Intervention in the classroom has evolved over time since it first entered the teacher’s vocabulary in 2004. We can describe it as changing from an RTI “diet” to an MTSS “lifestyle.”We all know that long-term weight loss is never accomplished through a crash diet; similarly, academic improvement is never accomplished through a temporary fix. Real change happens when action toward improvement is ongoing. Benchmarking and progress monitoring should be a consistent part of teachers’ and students’ lives.
Over the years, Response to Intervention (RTI) has become a comprehensive “lifestyle” approach to student progress monitoring. In the beginning, RTI looked like the well-known Response-to-Intervention pyramid. This pyramid was divided into student tiers, and each tier received its own specialized intervention “diet.” Later, this structure began to incorporate not only academic intervention practices, but also behavioral intervention practices that influence student academics.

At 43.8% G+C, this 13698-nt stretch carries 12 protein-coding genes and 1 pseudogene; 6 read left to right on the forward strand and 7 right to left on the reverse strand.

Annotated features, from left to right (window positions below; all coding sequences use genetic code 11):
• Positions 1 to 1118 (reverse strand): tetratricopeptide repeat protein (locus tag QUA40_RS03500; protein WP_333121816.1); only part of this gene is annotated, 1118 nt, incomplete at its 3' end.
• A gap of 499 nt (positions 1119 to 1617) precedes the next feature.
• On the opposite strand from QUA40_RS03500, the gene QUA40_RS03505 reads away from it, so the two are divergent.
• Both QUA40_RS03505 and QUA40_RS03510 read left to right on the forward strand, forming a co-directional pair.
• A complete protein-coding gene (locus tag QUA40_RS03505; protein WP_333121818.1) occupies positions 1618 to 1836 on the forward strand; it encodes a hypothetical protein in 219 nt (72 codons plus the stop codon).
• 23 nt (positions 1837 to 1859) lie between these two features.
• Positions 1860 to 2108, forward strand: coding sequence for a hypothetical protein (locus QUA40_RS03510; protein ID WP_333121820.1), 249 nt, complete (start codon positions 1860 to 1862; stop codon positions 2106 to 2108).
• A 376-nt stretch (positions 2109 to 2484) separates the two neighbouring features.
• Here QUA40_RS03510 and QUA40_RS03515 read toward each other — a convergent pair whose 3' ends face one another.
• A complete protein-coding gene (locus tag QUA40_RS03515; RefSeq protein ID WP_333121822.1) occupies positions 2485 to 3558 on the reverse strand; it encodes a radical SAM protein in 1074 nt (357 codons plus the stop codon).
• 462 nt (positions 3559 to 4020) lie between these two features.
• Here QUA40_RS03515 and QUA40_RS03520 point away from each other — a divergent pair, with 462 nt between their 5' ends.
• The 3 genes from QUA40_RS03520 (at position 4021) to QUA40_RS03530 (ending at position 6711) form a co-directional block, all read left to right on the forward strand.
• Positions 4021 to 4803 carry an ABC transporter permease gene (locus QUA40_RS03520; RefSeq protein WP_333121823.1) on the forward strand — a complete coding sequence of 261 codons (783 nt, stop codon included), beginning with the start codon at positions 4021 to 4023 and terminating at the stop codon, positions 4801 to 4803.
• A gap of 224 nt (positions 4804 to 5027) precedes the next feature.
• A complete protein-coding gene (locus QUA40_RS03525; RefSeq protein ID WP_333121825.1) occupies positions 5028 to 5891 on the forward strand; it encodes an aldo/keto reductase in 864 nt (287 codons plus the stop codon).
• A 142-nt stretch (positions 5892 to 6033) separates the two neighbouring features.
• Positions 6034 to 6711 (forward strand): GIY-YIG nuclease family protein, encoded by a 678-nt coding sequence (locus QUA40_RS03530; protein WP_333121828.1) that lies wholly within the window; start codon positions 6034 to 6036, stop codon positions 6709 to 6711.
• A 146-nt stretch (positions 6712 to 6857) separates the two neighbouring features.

As RTI grew even more in scope and depth, intervention and support started to further incorporate the diverse needs of students. The RTI pyramid morphed into a circle to represent ongoing student intervention, also known as Multi-Tiered System of Supports (MTSS). In addition, the behavioral aspects of intervention came to include cultural awareness, evidence-based practices, and a multilevel prevention system that incorporated things such as a school’s community and MTSS technologies.
Want to know more about RTI/MTSS in your school? Stay tuned for more . . .
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